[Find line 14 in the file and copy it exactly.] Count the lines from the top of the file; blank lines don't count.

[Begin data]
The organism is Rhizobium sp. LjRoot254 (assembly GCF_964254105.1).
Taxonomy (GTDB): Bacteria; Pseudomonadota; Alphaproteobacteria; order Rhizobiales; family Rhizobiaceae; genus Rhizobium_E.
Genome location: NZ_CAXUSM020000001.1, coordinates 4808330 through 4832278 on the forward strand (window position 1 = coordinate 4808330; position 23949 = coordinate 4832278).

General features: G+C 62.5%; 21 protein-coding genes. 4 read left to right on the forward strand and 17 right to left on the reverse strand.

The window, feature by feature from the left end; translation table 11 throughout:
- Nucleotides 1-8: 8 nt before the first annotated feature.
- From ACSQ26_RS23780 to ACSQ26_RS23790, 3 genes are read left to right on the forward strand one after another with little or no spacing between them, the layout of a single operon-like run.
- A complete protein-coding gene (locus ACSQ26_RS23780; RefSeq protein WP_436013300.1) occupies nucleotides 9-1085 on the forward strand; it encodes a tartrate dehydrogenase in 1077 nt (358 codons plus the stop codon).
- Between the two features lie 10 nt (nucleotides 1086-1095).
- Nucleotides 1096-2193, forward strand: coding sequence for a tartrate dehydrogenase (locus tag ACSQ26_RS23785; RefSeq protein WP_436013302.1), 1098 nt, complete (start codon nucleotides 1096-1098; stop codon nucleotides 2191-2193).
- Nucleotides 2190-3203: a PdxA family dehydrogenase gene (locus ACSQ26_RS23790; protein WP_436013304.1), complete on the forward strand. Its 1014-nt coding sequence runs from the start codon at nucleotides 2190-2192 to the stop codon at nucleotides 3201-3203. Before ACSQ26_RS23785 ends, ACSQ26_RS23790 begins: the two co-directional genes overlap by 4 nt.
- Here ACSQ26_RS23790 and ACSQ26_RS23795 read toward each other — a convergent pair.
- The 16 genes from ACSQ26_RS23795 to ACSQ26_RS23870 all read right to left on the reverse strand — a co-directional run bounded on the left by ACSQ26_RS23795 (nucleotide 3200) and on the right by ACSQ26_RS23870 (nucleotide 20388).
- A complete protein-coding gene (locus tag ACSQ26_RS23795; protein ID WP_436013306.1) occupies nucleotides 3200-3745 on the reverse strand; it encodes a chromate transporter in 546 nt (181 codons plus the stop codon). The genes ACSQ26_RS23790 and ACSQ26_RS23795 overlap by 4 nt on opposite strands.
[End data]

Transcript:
- A complete protein-coding gene (locus tag ACSQ26_RS23795; protein ID WP_436013306.1) occupies nucleotides 3200-3745 on the reverse strand; it encodes a chromate transporter in 546 nt (181 codons plus the stop codon). The genes ACSQ26_RS23790 and ACSQ26_RS23795 overlap by 4 nt on opposite strands.